The Dalles Dam Set for Fish Helpby Associated Press
Lewiston Tribune, September 11, 2003
PORTLAND, Ore. -- The U.S. Army Corps of Engineers has awarded a $4.2 million contract to improve the passage of young salmon and steelhead through The Dalles lock and dam on the Columbia River.
General contractor Robert B. Goebel of Spokane will build two walls extending from the dam's spillway into the river, said Matt Rabes, corps spokesman.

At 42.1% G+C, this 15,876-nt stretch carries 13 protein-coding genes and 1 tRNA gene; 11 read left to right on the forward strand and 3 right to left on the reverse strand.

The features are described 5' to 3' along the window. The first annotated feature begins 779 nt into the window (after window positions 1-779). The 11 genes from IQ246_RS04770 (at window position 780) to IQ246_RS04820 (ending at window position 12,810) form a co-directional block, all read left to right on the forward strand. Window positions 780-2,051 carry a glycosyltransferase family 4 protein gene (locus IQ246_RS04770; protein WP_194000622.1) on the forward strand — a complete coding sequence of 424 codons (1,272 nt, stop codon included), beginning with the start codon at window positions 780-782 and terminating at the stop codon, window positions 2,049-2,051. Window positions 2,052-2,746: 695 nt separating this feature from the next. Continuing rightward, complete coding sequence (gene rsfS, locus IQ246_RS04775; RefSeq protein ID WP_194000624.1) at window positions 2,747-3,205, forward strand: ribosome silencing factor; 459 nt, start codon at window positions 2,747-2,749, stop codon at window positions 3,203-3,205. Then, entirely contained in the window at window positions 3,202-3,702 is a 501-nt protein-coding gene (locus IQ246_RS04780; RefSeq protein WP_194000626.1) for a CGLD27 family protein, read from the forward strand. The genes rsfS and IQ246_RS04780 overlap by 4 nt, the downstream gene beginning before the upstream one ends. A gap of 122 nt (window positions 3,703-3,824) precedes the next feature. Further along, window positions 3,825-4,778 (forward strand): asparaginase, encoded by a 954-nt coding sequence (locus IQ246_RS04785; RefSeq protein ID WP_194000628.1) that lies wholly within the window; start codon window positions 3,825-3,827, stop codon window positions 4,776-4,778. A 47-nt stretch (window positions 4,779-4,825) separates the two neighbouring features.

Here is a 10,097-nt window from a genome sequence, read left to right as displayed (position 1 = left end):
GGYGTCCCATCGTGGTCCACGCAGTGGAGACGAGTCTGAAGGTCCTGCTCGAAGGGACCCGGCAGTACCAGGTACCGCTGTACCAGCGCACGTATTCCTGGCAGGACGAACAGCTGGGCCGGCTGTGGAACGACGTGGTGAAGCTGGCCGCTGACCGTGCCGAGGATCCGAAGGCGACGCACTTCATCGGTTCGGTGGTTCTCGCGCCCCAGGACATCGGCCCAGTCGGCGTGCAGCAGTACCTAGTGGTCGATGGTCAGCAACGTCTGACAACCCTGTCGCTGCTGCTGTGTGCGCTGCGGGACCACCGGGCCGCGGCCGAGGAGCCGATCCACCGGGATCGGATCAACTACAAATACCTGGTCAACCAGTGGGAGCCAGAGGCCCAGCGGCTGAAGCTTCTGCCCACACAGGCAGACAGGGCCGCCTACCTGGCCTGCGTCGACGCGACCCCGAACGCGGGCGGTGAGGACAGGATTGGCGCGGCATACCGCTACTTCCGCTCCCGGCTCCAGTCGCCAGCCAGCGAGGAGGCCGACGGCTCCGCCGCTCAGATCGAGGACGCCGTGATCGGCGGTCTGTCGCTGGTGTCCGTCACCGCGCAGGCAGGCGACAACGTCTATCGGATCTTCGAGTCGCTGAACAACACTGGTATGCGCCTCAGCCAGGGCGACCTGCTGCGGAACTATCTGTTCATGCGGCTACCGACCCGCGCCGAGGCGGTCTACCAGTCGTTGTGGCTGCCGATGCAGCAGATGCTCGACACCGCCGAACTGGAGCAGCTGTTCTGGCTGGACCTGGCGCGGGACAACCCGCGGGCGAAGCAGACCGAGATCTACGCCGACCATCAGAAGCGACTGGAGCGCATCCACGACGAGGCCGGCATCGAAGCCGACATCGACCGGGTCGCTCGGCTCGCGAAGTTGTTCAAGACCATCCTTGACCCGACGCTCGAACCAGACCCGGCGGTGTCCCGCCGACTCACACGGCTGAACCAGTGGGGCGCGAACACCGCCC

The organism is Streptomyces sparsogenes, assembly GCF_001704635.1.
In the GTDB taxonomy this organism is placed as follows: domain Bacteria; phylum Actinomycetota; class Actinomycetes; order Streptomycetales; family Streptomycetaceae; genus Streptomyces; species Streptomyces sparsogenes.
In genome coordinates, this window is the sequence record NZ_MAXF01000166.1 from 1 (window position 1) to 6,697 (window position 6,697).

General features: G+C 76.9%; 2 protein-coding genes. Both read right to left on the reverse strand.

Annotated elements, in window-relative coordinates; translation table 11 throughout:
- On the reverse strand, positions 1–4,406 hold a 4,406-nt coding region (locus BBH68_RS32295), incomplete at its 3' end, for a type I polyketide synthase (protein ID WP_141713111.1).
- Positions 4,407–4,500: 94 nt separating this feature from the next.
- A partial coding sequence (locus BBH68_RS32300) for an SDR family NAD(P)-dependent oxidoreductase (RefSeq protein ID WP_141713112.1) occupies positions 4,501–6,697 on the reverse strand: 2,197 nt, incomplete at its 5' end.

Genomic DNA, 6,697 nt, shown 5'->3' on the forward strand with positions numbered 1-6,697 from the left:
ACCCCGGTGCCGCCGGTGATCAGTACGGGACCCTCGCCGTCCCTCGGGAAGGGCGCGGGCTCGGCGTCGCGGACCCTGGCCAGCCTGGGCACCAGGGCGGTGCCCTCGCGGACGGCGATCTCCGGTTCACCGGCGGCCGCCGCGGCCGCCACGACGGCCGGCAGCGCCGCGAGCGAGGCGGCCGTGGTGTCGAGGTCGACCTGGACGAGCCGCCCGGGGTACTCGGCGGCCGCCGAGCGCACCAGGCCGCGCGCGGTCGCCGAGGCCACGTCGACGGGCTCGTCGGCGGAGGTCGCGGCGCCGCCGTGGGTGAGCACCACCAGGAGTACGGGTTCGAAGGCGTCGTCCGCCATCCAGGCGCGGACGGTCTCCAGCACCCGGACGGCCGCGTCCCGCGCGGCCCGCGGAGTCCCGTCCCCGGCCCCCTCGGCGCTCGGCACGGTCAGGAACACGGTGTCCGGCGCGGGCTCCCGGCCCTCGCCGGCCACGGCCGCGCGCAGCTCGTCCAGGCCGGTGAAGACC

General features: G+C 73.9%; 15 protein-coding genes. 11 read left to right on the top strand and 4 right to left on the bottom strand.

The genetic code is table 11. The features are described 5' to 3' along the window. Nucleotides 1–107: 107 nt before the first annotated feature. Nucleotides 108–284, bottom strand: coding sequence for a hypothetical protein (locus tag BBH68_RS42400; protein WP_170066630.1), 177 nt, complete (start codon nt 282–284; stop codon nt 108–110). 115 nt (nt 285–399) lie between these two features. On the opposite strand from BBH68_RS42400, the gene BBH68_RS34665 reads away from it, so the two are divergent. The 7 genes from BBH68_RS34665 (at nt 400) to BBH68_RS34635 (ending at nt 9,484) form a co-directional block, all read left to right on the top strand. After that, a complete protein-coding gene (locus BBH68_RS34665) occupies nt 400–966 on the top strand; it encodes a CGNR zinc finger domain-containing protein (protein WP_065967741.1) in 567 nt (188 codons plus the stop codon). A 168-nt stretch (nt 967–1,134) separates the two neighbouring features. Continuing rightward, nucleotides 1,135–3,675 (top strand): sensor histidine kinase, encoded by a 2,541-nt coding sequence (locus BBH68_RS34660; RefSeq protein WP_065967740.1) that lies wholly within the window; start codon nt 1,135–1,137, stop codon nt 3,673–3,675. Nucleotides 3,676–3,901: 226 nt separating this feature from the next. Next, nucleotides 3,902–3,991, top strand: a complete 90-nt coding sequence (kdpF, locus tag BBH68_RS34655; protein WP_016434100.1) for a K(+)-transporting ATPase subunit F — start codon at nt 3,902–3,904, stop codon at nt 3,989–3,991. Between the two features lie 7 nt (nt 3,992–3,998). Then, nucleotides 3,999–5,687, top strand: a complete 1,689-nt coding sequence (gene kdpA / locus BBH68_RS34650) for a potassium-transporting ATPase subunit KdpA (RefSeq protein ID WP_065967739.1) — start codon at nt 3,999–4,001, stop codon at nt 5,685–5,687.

Work on the walls starts after Nov. 1. The project is scheduled to be competed by March 2004, the beginning of the spring salmon migration.
Most Columbia and Snake river dams route young salmon through a juvenile bypass system, Rabes said. The Dalles Dam uses a spillway, which research shows can be potentially harmful for the juvenile fish.
Turbulent water keeps young fish at the bottom of the sideway longer, Rabes said, increasing the chance of injury from contact with concrete structures and predators.
The walls are designed to improve flows to help fish move safely and quickly into the main river channel downstream, he said.
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